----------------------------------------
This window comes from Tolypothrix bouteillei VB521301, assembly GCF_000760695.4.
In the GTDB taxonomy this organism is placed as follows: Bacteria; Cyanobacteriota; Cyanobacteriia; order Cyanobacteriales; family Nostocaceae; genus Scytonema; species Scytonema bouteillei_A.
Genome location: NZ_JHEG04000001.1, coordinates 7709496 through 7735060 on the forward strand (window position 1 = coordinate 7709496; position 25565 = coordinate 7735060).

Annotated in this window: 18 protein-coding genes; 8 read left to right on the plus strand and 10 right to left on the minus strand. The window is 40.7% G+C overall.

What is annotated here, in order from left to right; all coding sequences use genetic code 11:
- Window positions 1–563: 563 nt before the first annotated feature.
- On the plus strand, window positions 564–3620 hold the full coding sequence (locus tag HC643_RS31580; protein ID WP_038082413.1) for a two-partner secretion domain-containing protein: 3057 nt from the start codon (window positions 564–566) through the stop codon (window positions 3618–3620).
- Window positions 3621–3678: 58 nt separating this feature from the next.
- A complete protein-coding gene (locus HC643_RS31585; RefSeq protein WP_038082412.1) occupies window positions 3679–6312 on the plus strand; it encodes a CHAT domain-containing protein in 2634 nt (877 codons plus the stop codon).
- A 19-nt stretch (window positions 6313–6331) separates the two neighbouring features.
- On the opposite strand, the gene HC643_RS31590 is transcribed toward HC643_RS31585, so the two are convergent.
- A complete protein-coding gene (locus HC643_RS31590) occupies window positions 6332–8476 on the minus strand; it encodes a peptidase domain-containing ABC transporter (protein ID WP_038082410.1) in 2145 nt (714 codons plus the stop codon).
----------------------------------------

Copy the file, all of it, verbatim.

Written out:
This window comes from Tolypothrix bouteillei VB521301, assembly GCF_000760695.4.
In the GTDB taxonomy this organism is placed as follows: Bacteria; Cyanobacteriota; Cyanobacteriia; order Cyanobacteriales; family Nostocaceae; genus Scytonema; species Scytonema bouteillei_A.
Genome location: NZ_JHEG04000001.1, coordinates 7709496 through 7735060 on the forward strand (window position 1 = coordinate 7709496; position 25565 = coordinate 7735060).

Annotated in this window: 18 protein-coding genes; 8 read left to right on the plus strand and 10 right to left on the minus strand. The window is 40.7% G+C overall.

What is annotated here, in order from left to right; all coding sequences use genetic code 11:
- Window positions 1–563: 563 nt before the first annotated feature.
- On the plus strand, window positions 564–3620 hold the full coding sequence (locus tag HC643_RS31580; protein ID WP_038082413.1) for a two-partner secretion domain-containing protein: 3057 nt from the start codon (window positions 564–566) through the stop codon (window positions 3618–3620).
- Window positions 3621–3678: 58 nt separating this feature from the next.
- A complete protein-coding gene (locus HC643_RS31585; RefSeq protein WP_038082412.1) occupies window positions 3679–6312 on the plus strand; it encodes a CHAT domain-containing protein in 2634 nt (877 codons plus the stop codon).
- A 19-nt stretch (window positions 6313–6331) separates the two neighbouring features.
- On the opposite strand, the gene HC643_RS31590 is transcribed toward HC643_RS31585, so the two are convergent.
- A complete protein-coding gene (locus HC643_RS31590) occupies window positions 6332–8476 on the minus strand; it encodes a peptidase domain-containing ABC transporter (protein ID WP_038082410.1) in 2145 nt (714 codons plus the stop codon).